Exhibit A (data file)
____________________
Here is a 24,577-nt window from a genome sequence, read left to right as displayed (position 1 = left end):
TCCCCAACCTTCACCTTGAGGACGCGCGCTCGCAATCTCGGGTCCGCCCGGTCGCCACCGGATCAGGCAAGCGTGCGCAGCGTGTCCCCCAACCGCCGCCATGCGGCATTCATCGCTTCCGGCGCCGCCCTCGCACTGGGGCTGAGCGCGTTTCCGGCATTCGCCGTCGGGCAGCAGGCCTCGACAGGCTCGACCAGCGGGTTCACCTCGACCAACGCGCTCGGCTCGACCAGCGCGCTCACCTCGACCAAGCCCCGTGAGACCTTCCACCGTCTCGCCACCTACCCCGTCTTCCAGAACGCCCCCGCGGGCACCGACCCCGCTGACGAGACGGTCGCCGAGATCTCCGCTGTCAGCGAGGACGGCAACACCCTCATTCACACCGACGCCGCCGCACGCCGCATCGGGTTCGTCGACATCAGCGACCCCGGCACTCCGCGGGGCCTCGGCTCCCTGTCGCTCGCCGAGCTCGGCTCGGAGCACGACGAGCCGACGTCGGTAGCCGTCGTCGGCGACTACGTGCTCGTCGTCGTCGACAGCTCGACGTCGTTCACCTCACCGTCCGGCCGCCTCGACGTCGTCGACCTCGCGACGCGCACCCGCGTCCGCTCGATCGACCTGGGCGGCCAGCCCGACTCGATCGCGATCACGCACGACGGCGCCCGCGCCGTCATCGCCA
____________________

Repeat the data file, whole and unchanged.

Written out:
Here is a 24,577-nt window from a genome sequence, read left to right as displayed (position 1 = left end):
TCCCCAACCTTCACCTTGAGGACGCGCGCTCGCAATCTCGGGTCCGCCCGGTCGCCACCGGATCAGGCAAGCGTGCGCAGCGTGTCCCCCAACCGCCGCCATGCGGCATTCATCGCTTCCGGCGCCGCCCTCGCACTGGGGCTGAGCGCGTTTCCGGCATTCGCCGTCGGGCAGCAGGCCTCGACAGGCTCGACCAGCGGGTTCACCTCGACCAACGCGCTCGGCTCGACCAGCGCGCTCACCTCGACCAAGCCCCGTGAGACCTTCCACCGTCTCGCCACCTACCCCGTCTTCCAGAACGCCCCCGCGGGCACCGACCCCGCTGACGAGACGGTCGCCGAGATCTCCGCTGTCAGCGAGGACGGCAACACCCTCATTCACACCGACGCCGCCGCACGCCGCATCGGGTTCGTCGACATCAGCGACCCCGGCACTCCGCGGGGCCTCGGCTCCCTGTCGCTCGCCGAGCTCGGCTCGGAGCACGACGAGCCGACGTCGGTAGCCGTCGTCGGCGACTACGTGCTCGTCGTCGTCGACAGCTCGACGTCGTTCACCTCACCGTCCGGCCGCCTCGACGTCGTCGACCTCGCGACGCGCACCCGCGTCCGCTCGATCGACCTGGGCGGCCAGCCCGACTCGATCGCGATCACGCACGACGGCGCCCGCGCCGTCATCGCCA